King Bhumibol Adulyadej met 17 privy councillors at Klai Kangwon Palace in Hua Hin Thursday, the biggest gathering of privy councillors in many years, Bangkok Post quoted sources close to the privy council as saying.

The meeting lasted about three hours, during which the King expressed concerns for the current political situation, said the report without giving further details.

The People’s Alliance for Democracy (PAD) on Thursday formally called for a royally-bestowed prime minister to replace caretaker Prime Minister Thaksin Shinawatra as the 48-hour deadline it imposed on Thaksin expired last night.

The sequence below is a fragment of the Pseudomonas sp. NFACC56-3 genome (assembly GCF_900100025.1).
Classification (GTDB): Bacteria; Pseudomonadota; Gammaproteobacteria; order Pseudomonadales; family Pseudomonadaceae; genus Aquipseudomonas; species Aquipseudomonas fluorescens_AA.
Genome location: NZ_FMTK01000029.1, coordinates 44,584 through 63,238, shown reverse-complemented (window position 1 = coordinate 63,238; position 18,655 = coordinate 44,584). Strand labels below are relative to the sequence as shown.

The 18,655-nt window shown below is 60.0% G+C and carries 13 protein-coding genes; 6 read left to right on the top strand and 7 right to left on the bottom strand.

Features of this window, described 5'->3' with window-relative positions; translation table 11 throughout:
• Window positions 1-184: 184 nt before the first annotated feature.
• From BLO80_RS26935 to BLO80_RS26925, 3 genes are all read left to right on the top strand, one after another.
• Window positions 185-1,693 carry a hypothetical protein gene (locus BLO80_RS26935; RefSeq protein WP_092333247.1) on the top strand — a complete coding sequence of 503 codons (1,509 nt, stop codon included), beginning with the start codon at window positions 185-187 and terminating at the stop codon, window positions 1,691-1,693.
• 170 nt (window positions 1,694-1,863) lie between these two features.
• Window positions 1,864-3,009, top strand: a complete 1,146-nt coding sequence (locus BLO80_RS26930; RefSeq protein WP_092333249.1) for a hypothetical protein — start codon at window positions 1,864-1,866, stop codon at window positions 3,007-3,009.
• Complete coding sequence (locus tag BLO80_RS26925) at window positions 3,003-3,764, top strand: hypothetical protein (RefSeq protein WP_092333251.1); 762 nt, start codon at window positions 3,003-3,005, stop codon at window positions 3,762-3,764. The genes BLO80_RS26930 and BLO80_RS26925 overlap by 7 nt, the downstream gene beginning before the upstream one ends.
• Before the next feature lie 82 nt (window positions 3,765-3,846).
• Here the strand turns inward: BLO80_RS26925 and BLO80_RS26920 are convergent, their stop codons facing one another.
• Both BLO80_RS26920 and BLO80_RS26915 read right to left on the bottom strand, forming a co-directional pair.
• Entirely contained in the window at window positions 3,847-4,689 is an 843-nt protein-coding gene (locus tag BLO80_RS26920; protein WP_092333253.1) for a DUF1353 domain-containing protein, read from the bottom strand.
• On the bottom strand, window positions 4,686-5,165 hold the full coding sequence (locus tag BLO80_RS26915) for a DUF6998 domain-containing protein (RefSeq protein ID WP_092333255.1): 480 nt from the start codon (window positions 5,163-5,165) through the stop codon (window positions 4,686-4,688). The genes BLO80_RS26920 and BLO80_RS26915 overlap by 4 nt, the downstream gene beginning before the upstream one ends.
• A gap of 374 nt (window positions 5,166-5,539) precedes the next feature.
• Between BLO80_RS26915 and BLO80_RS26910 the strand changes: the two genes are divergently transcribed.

The alliance suggest invoking Article 7 of the charter to defuse the ongoing crisis, which stated whenever no provision under the constitution is applicable to any case, it shall be decided in accordance with the constitutional practice in the democratic regime of government with the King as Head of State.

There were many in the Democrat Party who supported the use of Article 7 back then, including Abhisit. And, it was Abhisit who rejected an election (in April 2006) as a way of sorting out political disputes. So if the yellow chickens come home to roost, then the so-called Democrats should be blaming themselves.

Update: The Bangkok Post has a report that mentions Abhisit acknowledging land claims by Thai farmers in the area where the 7 Thais were arrested near Sa Kaeo. It also states that “Chaiwat Sinsuwong, a core member of the network, announced on Saturday the group planned to lodge the complaint at the Grand Palace tomorrow morning. He also said they will hold a rally in front of Government House on the same day.”